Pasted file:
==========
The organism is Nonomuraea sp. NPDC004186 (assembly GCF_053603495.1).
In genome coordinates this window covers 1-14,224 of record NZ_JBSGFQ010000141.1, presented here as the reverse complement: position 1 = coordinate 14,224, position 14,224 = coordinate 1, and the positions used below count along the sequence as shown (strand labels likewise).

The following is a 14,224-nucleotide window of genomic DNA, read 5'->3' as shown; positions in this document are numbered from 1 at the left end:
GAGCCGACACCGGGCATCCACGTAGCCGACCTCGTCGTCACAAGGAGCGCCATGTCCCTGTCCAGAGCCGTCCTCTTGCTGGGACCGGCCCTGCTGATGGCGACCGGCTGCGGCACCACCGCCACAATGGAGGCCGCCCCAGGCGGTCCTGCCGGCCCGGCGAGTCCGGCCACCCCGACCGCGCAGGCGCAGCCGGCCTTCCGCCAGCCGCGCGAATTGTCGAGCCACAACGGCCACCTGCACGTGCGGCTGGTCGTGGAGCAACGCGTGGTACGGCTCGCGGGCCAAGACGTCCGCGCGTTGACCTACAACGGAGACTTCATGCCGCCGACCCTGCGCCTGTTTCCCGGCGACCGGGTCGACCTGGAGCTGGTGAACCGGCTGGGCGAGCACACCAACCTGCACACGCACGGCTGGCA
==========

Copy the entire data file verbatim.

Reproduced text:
The organism is Nonomuraea sp. NPDC004186 (assembly GCF_053603495.1).
In genome coordinates this window covers 1-14,224 of record NZ_JBSGFQ010000141.1, presented here as the reverse complement: position 1 = coordinate 14,224, position 14,224 = coordinate 1, and the positions used below count along the sequence as shown (strand labels likewise).

The following is a 14,224-nucleotide window of genomic DNA, read 5'->3' as shown; positions in this document are numbered from 1 at the left end:
GAGCCGACACCGGGCATCCACGTAGCCGACCTCGTCGTCACAAGGAGCGCCATGTCCCTGTCCAGAGCCGTCCTCTTGCTGGGACCGGCCCTGCTGATGGCGACCGGCTGCGGCACCACCGCCACAATGGAGGCCGCCCCAGGCGGTCCTGCCGGCCCGGCGAGTCCGGCCACCCCGACCGCGCAGGCGCAGCCGGCCTTCCGCCAGCCGCGCGAATTGTCGAGCCACAACGGCCACCTGCACGTGCGGCTGGTCGTGGAGCAACGCGTGGTACGGCTCGCGGGCCAAGACGTCCGCGCGTTGACCTACAACGGAGACTTCATGCCGCCGACCCTGCGCCTGTTTCCCGGCGACCGGGTCGACCTGGAGCTGGTGAACCGGCTGGGCGAGCACACCAACCTGCACACGCACGGCTGGCA